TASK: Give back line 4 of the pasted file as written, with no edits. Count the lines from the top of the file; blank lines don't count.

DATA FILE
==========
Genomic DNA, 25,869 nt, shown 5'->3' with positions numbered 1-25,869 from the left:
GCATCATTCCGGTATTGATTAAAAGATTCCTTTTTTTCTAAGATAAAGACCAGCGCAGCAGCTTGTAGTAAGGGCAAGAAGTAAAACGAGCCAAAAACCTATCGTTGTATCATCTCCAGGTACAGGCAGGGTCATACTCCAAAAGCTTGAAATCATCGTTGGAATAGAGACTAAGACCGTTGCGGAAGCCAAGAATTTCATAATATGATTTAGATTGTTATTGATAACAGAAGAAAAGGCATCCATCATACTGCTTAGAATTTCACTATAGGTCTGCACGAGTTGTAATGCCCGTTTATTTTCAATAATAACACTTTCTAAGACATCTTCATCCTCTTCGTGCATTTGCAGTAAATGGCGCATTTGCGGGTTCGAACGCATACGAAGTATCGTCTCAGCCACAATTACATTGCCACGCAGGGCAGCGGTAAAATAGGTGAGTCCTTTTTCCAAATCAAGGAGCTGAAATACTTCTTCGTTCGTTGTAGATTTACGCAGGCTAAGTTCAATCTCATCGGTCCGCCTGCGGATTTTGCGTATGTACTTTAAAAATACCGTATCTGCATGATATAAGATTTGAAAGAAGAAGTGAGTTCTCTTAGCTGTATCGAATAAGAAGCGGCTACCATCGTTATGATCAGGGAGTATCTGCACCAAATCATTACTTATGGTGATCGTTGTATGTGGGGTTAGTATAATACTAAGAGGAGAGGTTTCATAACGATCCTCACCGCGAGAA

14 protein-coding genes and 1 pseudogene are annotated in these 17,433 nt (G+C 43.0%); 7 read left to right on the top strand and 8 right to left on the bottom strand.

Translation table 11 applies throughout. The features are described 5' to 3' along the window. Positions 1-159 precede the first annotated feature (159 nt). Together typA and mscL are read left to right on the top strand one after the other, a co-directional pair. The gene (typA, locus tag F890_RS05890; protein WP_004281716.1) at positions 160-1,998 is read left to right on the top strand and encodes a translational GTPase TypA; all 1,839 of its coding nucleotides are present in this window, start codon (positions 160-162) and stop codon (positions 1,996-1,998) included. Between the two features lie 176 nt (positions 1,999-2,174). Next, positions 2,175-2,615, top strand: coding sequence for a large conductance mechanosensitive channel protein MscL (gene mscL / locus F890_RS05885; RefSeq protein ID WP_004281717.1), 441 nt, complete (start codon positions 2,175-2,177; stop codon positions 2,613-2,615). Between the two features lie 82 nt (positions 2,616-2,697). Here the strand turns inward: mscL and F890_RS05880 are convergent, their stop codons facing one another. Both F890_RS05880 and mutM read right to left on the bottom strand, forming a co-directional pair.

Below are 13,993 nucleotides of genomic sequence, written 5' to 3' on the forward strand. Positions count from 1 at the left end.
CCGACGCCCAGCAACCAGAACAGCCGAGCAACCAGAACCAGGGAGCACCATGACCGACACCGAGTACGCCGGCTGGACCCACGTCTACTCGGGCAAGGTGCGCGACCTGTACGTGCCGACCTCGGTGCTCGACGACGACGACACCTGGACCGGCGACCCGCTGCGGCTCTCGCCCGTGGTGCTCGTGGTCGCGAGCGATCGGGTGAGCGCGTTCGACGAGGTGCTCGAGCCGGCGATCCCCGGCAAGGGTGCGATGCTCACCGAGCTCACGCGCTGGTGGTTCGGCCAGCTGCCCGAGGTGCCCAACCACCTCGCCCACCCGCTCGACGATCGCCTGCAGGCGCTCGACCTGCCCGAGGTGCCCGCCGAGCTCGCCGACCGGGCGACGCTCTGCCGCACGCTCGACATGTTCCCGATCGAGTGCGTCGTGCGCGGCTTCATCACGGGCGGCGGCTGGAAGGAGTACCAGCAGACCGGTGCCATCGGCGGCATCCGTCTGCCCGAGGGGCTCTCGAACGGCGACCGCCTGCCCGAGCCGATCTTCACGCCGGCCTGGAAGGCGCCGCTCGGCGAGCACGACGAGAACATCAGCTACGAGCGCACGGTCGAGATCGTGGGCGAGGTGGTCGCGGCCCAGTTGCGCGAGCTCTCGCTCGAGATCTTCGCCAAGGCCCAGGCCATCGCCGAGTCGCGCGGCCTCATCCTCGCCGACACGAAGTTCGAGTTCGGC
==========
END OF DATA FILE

Translation table 11 applies throughout. The features are described 5' to 3' along the window. Positions 1-159 precede the first annotated feature (159 nt). Together typA and mscL are read left to right on the top strand one after the other, a co-directional pair. The gene (typA, locus tag F890_RS05890; protein WP_004281716.1) at positions 160-1,998 is read left to right on the top strand and encodes a translational GTPase TypA; all 1,839 of its coding nucleotides are present in this window, start codon (positions 160-162) and stop codon (positions 1,996-1,998) included. Between the two features lie 176 nt (positions 1,999-2,174). Next, positions 2,175-2,615, top strand: coding sequence for a large conductance mechanosensitive channel protein MscL (gene mscL / locus F890_RS05885; RefSeq protein ID WP_004281717.1), 441 nt, complete (start codon positions 2,175-2,177; stop codon positions 2,613-2,615). Between the two features lie 82 nt (positions 2,616-2,697). Here the strand turns inward: mscL and F890_RS05880 are convergent, their stop codons facing one another. Both F890_RS05880 and mutM read right to left on the bottom strand, forming a co-directional pair.